Definition: The country: A damp sort of place where all sorts of birds fly about uncooked (1949 Joseph Wood Krutch)

Joel S. Berson Berson at ATT.NET
Mon Oct 8 14:15:53 UTC 2012

At 10/7/2012 08:19 PM, ADSGarson O'Toole wrote:
>The October 2012 Quote . . . Unquote Newsletter of Nigel Rees has a
>fun statement that is sometimes attributed to Oscar Wilde:
>[Begin excerpt]
>'Nature is where the birds fly around uncooked' - Anon. The common
>attribution to Oscar Wilde seems to be without foundation. (Q1897)
>[End excerpt]
>Here is a version in a 1949 book by Joseph Wood Krutch who credited a
>"London club man". This man perhaps was a fictive satirical figure.

I always thought Oscar Wilde was a fictive satirical figure.


>Cite: 1970 (Copyright 1949), The Twelve Seasons: A Perpetual Calendar
>for the Country by Joseph Wood Krutch, Chapter: June: Spring Rain,
>Quote Page 33 and 34, [Reprint of 1949 edition by arrangement with
>William Morrow & Co.]  Books for Libraries Press, Freeport, New York.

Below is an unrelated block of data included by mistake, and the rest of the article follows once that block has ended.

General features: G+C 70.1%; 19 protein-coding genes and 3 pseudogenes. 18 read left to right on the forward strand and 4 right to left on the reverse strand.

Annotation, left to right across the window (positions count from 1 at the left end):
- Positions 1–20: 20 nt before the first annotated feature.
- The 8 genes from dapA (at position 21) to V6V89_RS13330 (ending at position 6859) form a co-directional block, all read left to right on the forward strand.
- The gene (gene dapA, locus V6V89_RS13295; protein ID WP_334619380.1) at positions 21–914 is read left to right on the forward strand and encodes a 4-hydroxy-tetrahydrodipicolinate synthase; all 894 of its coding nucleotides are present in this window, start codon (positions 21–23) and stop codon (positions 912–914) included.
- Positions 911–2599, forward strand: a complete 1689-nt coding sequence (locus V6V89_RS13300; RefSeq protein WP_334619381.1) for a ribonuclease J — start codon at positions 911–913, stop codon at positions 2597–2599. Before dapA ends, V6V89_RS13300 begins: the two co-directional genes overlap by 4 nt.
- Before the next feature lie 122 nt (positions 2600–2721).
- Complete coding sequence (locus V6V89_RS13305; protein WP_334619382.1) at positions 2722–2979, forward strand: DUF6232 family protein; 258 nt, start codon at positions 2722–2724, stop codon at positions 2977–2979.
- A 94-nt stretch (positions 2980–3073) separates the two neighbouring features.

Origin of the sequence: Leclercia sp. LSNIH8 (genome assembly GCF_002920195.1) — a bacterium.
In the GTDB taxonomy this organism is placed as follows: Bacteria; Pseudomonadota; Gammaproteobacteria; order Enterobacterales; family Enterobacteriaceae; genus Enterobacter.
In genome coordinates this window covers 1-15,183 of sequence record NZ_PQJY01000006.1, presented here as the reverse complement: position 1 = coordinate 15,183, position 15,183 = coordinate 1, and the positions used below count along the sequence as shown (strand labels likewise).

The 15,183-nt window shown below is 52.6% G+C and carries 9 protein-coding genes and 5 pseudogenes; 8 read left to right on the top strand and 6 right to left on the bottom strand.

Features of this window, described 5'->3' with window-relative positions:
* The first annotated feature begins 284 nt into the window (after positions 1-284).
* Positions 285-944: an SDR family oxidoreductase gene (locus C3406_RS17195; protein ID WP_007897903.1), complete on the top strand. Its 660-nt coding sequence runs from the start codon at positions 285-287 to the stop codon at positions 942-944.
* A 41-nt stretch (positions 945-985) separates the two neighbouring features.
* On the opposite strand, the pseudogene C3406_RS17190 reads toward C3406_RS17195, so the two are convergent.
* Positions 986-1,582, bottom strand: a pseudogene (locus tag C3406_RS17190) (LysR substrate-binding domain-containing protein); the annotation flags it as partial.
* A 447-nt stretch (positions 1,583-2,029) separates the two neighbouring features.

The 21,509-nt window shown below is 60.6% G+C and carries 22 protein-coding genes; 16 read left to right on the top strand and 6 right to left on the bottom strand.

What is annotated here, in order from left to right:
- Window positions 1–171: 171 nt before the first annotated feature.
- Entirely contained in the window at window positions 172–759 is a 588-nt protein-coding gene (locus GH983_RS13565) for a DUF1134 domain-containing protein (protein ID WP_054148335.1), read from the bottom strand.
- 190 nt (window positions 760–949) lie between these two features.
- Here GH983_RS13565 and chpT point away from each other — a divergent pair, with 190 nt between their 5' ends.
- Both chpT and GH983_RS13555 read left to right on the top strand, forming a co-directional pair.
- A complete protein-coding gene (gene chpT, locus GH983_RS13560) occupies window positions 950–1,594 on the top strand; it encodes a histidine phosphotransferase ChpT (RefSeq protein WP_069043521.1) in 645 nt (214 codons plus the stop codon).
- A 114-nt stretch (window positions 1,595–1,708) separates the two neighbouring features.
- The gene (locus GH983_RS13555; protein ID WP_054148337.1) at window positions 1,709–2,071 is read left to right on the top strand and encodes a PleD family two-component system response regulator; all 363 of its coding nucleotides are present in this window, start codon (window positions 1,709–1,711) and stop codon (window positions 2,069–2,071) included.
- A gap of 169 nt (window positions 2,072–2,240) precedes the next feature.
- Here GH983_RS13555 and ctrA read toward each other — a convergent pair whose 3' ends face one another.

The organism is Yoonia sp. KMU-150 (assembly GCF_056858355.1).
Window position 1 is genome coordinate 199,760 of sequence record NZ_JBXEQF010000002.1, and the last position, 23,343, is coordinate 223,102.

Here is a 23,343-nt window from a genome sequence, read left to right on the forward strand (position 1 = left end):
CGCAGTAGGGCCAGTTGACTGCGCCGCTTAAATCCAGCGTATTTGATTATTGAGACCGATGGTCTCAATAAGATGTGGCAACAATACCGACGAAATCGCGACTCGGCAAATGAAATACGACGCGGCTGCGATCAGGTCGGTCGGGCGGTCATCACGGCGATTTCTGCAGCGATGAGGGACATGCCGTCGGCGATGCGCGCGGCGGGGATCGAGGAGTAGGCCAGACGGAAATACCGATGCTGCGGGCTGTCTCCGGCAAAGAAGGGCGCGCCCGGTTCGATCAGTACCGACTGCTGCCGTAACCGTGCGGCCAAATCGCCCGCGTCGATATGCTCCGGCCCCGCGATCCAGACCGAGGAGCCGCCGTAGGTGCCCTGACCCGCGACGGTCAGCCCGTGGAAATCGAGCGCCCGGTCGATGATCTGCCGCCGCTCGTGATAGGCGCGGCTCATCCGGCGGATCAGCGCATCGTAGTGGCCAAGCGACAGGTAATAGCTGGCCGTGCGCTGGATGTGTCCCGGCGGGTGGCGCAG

>(Verified on paper)
>[Begin excerpt]
>Children can be taken occasionally to the country to see what the sun
>looks like as they are taken now to see a hill or a mountain. Probably
>many of them will not want to go anyway, for the country will be to
>them only what it was to the London club man: "A damp sort of place
>where all sorts of birds fly about uncooked."
>[End excerpt]
>Also in 1949 the phrase was distributed widely via the Reader's Digest:
>Cite: 1949 August, Reader's Digest, Definitions with a Difference,
>Quote Page 108, The Reader’s Digest Association. (Verified on paper)
>[Begin excerpt]
>London clubman's definition of the country: A damp sort of place where
>all sorts of birds fly about uncooked.
>     — Joseph Wood Krutch, The Twelve Seasons (Sloane)
>[End excerpt]
>The American Dialect Society -

The American Dialect Society -

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